Last week, we talked a little about building an audience. Ideally, you should be building an audience months, if not years, before your publication date. But once you’ve got a book ready for publication, it’s now time to start finding book reviewers.

Who are book reviewers? Simply put: They’re readers who leave reviews on their blogs, Instagram posts, and store websites like Amazon and Barnes and Noble.

Why Reviews are Important

Have you ever stumbled across a book you’ve never heard of and checked the reviews to see if it was something you’d want to read? Then you understand the importance of how feedback on websites can help sell books.

Now, book reviews don’t always have to be positive to sell books. Tastes are subjective. One person’s cliche is another person’s favorite trope. Of course, if there are ten reviews decrying the editing and formatting of a book, then that’s a different story. But a good mixture of reviews with an average rating above 4* generally bodes well for a book.

Reviews and the Amazon Algorithm

When contacting book reviewers, read their policies first!We spoke at length about the Amazon algorithm in an earlier post, so we won’t rehash that here. The more reviews a book has, the higher it will rank in the algorithm. Although not officially confirmed by Amazon, fifty reviews means a book is included in Amazon’s weekly newsletters, an added, free advertising avenue for authors.

Amazon does have some rules around reviewers. Unfortunately, your mom and brother and Great Aunt Sally can’t go to Amazon and say how great your book is. Our alter-ego’s own mother has tried to post a review (of her own volition), and she’s been denied every time.

Review Swaps

Some new authors engage in so-called “review swaps,” where they read a friend’s book and the friend reads theirs, and they both post a review. This is skirting around Amazon’s TOS, but it’s not a clear violation. However, it’s not a method we recommend.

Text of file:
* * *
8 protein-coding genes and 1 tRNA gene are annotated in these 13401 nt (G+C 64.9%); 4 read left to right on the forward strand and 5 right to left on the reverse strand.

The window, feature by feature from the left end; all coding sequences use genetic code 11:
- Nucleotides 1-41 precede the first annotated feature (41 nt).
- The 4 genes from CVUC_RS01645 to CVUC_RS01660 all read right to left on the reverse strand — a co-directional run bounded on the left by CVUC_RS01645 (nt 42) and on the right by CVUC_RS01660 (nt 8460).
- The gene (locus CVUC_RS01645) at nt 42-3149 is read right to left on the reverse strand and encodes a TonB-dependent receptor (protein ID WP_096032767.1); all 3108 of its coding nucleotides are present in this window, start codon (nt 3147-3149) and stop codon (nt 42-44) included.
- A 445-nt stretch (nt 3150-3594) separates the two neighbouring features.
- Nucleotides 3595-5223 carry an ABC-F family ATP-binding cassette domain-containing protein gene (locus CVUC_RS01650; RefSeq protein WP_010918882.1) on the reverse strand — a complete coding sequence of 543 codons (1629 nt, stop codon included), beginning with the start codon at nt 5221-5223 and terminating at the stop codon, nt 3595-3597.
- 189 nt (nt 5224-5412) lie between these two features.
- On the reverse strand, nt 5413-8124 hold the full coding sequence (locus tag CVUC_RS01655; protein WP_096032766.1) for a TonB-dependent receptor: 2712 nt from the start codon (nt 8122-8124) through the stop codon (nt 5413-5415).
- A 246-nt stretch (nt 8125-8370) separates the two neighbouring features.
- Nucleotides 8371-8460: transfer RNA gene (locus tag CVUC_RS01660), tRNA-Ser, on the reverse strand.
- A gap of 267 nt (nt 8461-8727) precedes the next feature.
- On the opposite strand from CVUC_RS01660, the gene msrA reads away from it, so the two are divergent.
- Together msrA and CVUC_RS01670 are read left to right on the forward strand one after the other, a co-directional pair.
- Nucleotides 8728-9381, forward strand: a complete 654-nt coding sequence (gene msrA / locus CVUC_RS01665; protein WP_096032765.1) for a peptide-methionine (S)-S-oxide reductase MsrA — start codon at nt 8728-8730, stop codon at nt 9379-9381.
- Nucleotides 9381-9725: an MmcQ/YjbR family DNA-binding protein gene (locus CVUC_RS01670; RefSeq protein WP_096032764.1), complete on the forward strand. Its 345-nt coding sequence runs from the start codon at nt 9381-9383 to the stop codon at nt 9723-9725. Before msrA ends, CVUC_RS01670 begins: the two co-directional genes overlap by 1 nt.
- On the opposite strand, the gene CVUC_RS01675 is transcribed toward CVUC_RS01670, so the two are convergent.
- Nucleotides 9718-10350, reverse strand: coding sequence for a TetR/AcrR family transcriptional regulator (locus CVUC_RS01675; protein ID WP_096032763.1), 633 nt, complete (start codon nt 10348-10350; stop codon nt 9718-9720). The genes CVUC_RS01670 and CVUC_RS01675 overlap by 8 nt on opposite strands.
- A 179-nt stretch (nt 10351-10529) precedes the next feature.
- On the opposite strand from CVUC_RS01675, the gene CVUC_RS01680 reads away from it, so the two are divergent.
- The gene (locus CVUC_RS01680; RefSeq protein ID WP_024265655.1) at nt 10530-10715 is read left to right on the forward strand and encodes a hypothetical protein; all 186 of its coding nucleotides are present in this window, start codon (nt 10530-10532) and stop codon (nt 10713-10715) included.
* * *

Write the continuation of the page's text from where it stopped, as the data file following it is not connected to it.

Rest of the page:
In 80% of cases, you’ll encounter an author who is professional and honest, and will provide an honest review regardless of your rating for their book. But in 20% of cases, you might encounter someone who won’t read your book, or who’ll pan your book if you give theirs an honest review.

Paying for Reviews Just don’t.

It’s dishonest, it’s underhanded, and it’s against Amazon’s terms of service.

Where do I find Book Reviewers?

You can search for book bloggers who review books in your genre. We’ll have a long discussion about book bloggers in a future post, but please follow the golden rule: Read their Review Policies first! A lot of bloggers don’t accept self-pubbed books, so respect that.

Ideally, though, you should refer back to our tips in the Soft-selling post. Find bloggers and follow them. Engage, communicate, get to know them as people. Then, check their website for rules around self-published books, genre, etc. And then, if you’ve done all your homework, feel free to pop them an email using their contact information.

Don’t be upset if they say no. In the first place, bloggers get bombarded with book review requests from all over the place, big and small publishers. In the second place, they have jobs, lives, families, obligations that aren’t books. They aren’t getting paid for this, so make sure you respect their time. And finally, sometimes they just plain ol’ don’t like the premise around your book.

But that’s why you have a bunch of different bloggers to reach out to. And because you’ve been building relationships and talking about your book in non-sale terms, there’s a good chance your blogger friends will already be familiar with your book anyway, and you can ditch the formalities.

Other Ways: NetGalley and Blog Tour Sites

If all else fails, you can always use NetGalley to put your book up for reviewers to request. NetGalley is the service the big publishers use to upload galleys (advanced copies of books) and distribute to approved reviewers. There are several services you can use to gain access to this for cheaper than NetGalley itself. We’ve had great success with Broad Universe, but some blog tour companies also offer access.

Speaking of blog tour companies (which are companies that you can hire to leverage their large network of bloggers to promote your book), they sometimes offer review tours as well. But be careful here: Amazon’s ever-changing terms of service has indicated that *technically* falls under the guise of “paying for reviews,” even though it’s going through a third party, and there’s no guarantee of positive reviews.

In any case, your best bet is to build your own network of reviewers.

The do's and don'ts of working with book reviewers

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